Ever since I joined the law school, I was taught to appreciate the good laws and criticize the bad written laws. However, many Bhutanese legislations deserve appreciation as well as criticism. In this piece of writing, I do not intend to incorporate each and every legislative flaws rather focus on Chapter 39 of the Bhutan Civil and Criminal Procedure Code.
Chapter 39 provides for Full or Partial Please of Guilty or Nolo Contendere.
Section 195.5 states that “if the plea of Nolo Contendere is accepted, the Court may proceed to award judgment and sentencing in accordance with the law”.
Section 196 provides that “if the defendant pleads not guilty to one or more of the charges levelled, the Court shall set a date for trial granting sufficient time as required to enable the prosecution and defence to prepare adequately”.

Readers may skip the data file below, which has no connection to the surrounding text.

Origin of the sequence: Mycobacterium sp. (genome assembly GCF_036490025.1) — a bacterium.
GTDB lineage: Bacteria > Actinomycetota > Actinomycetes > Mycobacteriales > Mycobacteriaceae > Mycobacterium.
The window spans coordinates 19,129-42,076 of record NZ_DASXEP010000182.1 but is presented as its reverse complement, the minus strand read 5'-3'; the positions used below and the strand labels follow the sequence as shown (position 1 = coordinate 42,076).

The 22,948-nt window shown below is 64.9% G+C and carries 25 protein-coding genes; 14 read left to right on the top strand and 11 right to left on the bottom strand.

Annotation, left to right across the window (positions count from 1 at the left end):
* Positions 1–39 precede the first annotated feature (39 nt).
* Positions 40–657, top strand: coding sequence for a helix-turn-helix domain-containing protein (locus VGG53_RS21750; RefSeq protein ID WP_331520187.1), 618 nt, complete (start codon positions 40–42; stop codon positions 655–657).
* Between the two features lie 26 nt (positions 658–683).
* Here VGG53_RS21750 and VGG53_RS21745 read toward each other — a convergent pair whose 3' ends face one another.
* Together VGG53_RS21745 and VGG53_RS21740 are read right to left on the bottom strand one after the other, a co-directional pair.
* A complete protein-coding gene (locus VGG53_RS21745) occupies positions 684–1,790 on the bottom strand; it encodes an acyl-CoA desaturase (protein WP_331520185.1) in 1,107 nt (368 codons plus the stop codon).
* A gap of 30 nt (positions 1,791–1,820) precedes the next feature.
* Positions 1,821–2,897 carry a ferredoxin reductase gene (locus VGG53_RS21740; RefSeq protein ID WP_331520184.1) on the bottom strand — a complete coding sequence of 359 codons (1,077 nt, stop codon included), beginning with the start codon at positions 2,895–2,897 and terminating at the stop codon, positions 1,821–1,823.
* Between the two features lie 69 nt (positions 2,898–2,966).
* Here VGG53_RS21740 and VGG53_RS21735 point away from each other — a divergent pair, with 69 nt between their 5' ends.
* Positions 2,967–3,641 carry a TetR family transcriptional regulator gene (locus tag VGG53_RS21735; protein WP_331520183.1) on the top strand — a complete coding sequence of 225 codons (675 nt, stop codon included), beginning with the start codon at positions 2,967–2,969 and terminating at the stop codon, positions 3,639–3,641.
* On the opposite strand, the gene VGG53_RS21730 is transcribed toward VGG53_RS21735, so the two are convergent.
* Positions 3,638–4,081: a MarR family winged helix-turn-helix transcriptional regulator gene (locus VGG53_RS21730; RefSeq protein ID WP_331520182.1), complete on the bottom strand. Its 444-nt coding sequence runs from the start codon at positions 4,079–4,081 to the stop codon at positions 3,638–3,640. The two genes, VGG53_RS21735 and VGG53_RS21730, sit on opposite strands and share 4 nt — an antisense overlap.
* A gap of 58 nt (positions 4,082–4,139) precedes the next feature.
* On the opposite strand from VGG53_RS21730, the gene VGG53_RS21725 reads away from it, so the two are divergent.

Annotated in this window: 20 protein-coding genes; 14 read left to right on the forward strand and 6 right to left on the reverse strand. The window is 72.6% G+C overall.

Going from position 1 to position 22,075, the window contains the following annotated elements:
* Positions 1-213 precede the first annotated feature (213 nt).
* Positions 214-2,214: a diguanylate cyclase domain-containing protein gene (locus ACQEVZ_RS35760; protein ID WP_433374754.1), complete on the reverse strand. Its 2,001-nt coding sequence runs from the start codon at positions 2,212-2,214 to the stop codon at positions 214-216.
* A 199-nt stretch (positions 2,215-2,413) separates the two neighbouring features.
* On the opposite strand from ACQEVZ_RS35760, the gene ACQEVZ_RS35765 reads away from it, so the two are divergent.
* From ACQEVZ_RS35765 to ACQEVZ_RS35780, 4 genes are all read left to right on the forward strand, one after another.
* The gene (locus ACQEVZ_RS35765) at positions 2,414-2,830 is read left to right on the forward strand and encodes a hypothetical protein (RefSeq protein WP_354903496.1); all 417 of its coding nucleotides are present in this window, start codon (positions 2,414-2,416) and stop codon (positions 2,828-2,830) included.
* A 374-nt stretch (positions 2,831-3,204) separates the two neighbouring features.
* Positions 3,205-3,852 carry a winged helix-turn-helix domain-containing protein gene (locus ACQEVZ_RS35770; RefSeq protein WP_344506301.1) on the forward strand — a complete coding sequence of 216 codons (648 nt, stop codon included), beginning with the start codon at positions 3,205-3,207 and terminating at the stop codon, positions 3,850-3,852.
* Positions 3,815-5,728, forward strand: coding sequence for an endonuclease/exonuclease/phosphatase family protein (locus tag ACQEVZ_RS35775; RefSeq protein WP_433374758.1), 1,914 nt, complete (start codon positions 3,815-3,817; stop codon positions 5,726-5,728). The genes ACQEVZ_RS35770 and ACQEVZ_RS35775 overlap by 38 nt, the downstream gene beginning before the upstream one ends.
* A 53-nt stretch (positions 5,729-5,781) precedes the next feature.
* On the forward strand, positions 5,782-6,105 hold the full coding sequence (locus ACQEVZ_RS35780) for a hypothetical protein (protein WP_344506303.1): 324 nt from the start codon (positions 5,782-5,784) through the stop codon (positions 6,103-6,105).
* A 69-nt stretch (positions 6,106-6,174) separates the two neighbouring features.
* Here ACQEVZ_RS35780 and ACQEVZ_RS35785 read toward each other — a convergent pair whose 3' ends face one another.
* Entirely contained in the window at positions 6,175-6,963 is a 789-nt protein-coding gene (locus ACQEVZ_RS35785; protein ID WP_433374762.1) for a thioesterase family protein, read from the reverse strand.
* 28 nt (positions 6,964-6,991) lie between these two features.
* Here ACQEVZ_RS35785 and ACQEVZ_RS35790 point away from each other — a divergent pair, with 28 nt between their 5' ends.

Section 196.1 states that “the court following the completion of the full trial shall pronounce sentence on an element, to which the accused pleads guilty of Nolo Contendere”.
After analyzing these provisions, I can’t stop asking a question: “What does Section 196.1 provides for”? It provides no sentence for the accused for a charge which he/she has not pleaded guilty. In other words, the provision mandate the courts to pronounce sentence on an element to which the accused has pleaded guilty of Nolo Contendere, and there is no question of pronouncing sentence based on the proven guilty of which the accused has not pleaded guilty.
The question is: if the court is to pronounce sentence based on the element of which the accused has pleaded guilty, why the court need to conduct full trial for a charge that is not pleaded guilty? I find no reason at all.
My interpretation may be incorrect, but I feel the provision itself is problematic. Please share your thoughts!